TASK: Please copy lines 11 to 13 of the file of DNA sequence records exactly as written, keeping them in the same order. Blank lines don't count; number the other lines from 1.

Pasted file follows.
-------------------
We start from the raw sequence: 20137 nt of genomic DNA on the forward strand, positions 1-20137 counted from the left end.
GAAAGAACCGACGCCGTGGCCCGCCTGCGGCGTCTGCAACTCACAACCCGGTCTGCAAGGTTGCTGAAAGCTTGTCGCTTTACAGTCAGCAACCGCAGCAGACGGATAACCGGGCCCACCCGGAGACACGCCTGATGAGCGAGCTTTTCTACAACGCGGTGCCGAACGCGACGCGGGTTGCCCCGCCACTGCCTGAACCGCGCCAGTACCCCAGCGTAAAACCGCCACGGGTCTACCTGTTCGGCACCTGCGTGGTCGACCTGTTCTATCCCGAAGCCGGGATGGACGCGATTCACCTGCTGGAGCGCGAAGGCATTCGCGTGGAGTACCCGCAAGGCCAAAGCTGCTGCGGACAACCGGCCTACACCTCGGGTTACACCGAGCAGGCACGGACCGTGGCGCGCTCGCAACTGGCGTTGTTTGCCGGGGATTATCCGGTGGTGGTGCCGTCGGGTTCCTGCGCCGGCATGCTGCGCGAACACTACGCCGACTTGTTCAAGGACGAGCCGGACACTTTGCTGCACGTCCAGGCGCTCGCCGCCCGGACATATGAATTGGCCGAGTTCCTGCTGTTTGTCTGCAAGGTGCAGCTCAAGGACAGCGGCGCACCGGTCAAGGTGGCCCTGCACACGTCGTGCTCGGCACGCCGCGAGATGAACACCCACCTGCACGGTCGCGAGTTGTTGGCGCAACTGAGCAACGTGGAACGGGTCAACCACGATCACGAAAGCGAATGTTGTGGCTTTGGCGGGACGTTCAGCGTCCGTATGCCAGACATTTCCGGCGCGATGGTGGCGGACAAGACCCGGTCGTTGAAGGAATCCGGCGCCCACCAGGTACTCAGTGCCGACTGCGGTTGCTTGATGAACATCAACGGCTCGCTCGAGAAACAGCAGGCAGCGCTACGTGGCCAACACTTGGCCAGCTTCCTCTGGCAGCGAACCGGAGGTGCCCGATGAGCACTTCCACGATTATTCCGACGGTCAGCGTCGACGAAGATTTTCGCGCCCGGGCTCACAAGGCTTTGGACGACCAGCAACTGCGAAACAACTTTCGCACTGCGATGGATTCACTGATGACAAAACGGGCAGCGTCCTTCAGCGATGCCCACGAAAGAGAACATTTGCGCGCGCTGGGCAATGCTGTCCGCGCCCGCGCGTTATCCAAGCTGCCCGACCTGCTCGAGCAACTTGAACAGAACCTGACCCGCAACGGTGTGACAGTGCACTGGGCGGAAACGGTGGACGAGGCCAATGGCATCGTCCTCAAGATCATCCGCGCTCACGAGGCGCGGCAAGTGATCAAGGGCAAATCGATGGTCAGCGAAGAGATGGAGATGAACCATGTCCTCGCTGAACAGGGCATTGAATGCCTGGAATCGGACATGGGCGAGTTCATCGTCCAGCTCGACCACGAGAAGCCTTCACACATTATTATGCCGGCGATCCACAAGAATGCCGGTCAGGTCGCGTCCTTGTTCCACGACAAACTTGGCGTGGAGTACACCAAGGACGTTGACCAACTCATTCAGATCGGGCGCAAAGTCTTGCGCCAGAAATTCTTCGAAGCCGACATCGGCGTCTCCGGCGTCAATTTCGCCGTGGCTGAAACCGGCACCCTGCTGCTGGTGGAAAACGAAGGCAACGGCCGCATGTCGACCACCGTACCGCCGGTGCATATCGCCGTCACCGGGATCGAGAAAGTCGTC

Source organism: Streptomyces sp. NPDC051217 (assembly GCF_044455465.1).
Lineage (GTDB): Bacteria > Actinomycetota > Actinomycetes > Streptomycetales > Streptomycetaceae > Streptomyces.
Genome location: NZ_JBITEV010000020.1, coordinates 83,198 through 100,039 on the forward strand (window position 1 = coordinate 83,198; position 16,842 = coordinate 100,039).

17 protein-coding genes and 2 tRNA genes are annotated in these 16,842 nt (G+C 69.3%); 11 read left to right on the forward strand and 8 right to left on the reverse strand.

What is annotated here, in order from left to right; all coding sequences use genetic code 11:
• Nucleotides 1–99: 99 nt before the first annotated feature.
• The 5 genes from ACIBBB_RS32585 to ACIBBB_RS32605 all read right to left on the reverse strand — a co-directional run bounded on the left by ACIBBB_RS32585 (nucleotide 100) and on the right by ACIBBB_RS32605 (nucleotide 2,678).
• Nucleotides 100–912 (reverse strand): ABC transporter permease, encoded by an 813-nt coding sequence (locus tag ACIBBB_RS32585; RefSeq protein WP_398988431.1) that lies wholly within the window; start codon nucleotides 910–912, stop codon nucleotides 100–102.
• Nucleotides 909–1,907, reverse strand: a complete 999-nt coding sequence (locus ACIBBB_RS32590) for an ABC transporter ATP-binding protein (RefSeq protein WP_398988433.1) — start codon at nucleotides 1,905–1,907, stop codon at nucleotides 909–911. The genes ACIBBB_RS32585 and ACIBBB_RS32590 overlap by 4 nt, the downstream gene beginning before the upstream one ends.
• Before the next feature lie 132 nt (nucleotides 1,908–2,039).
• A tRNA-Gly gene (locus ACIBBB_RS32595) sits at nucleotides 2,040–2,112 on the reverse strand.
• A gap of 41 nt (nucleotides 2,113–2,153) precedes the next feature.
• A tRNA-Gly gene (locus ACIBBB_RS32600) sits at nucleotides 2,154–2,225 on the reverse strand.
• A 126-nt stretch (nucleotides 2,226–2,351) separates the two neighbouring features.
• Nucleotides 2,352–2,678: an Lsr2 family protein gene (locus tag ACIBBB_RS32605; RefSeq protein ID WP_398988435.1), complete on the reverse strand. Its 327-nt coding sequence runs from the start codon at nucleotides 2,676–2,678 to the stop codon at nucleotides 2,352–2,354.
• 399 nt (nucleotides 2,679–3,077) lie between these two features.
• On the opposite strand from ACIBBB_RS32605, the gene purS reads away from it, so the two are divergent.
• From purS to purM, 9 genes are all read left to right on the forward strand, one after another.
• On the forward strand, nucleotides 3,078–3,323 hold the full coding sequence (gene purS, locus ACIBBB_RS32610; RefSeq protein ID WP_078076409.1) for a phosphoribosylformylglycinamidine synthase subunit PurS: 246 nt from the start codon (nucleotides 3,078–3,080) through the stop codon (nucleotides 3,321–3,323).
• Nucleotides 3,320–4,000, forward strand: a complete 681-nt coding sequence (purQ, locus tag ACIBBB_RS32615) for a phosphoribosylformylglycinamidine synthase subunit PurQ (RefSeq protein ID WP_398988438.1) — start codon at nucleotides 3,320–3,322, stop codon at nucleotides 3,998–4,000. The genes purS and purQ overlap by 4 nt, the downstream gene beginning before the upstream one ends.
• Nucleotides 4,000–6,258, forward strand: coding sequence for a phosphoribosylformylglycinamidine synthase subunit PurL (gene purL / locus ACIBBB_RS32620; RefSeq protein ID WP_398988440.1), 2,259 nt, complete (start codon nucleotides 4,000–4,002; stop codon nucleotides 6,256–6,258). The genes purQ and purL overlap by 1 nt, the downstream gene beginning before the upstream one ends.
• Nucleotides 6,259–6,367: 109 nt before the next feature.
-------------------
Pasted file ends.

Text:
• Nucleotides 909–1,907, reverse strand: a complete 999-nt coding sequence (locus ACIBBB_RS32590) for an ABC transporter ATP-binding protein (RefSeq protein WP_398988433.1) — start codon at nucleotides 1,905–1,907, stop codon at nucleotides 909–911. The genes ACIBBB_RS32585 and ACIBBB_RS32590 overlap by 4 nt, the downstream gene beginning before the upstream one ends.
• Before the next feature lie 132 nt (nucleotides 1,908–2,039).
• A tRNA-Gly gene (locus ACIBBB_RS32595) sits at nucleotides 2,040–2,112 on the reverse strand.